March 20, 2013: WIPTTE 2013
Wade and I are here in Los Angeles to present another aspect of our study of the Programming Studio class. This time we're talking about the results of the student surveys. The response of the students was quite positive. Out of over one hundred separate question responses, only one was actually negative; the others were neutral or, more often, positive. The paper, and the presentation slides, are on our pubs page.
March 8, 2013: SIGCSE 2013
Wade presented our paper on the audio analysis of the 242 discussions. We think this is the first time that this kind of analysis was used to measure ``liveliness'' of a class. The results were kind of startling: we measured how many different students spoke during each minute of the meetings, and every tablet section showed more students speaking, on average, than every non-tablet section, by about 20%. The paper is on our pubs page.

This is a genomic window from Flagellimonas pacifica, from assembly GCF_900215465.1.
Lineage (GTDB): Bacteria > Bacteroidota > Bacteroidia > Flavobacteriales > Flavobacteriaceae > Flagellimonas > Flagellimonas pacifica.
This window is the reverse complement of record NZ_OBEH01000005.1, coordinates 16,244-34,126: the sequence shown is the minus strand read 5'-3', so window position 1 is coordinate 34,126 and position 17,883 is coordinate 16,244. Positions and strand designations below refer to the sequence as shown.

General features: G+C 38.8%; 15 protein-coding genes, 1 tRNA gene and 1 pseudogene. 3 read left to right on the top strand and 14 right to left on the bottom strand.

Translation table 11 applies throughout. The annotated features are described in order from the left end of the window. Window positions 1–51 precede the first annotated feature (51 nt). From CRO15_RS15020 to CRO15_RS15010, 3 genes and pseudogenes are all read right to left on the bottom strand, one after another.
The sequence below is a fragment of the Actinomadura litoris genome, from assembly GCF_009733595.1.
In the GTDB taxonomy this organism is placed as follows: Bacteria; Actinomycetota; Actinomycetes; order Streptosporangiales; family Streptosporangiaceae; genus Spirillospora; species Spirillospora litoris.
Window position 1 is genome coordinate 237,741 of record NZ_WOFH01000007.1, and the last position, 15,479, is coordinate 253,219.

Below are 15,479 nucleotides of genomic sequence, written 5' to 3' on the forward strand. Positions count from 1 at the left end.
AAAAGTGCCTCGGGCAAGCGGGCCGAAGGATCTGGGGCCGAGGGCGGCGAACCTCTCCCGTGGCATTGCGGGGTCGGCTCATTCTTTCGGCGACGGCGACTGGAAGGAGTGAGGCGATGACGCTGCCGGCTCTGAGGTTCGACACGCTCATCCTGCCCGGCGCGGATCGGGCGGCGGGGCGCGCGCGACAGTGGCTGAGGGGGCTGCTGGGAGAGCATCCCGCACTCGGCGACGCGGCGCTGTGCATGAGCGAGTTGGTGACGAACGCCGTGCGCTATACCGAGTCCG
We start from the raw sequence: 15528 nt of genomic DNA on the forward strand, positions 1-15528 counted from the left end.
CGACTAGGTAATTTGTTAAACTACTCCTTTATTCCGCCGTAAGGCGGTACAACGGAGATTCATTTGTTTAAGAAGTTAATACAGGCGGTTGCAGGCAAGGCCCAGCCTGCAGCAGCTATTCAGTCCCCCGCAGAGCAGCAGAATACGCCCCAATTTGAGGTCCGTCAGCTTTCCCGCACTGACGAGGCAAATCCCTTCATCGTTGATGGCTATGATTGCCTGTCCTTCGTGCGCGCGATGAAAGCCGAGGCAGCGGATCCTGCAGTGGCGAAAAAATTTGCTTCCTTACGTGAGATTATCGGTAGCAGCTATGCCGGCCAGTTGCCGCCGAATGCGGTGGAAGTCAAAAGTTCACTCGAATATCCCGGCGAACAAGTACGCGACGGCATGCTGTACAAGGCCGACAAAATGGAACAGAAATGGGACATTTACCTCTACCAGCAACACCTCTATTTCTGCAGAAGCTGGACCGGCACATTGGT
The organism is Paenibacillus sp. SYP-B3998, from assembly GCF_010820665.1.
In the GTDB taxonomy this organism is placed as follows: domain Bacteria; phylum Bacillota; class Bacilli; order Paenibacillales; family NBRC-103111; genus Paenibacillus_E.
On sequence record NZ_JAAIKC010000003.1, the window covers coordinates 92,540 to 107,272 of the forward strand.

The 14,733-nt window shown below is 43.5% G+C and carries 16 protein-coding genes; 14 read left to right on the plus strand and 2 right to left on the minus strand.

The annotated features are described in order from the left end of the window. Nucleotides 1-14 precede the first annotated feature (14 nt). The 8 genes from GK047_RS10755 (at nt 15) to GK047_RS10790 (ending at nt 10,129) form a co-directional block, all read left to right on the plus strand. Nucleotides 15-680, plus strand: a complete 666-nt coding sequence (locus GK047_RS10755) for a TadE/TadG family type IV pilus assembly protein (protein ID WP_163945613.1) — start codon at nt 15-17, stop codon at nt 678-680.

December 18, 2010: Plans for Spring
- Wade has been working on the Java port for Android and Swing,
and it works. We'll release it after a bit more development and testing.
- Following that port, Wade wants to experiment with using Android
phones in classrooms. They fall between clickers and tablets in terms
of price and functionality, and of course have the advantage that many
students have them (not Android phones, but phones, usually
"smart" ones). Not sure what we're going to do exactly; probably
get some TAs in CS or elsewhere to give their discussion sections in
the experimental classroom (1129).
- We mentioned the fall experiments earlier.
With the IRB in place, we can get started on the 225 experiment right
Cinda wants to do it, and we think this will provide a fuller test,
as she adjusts to having the dashboard there.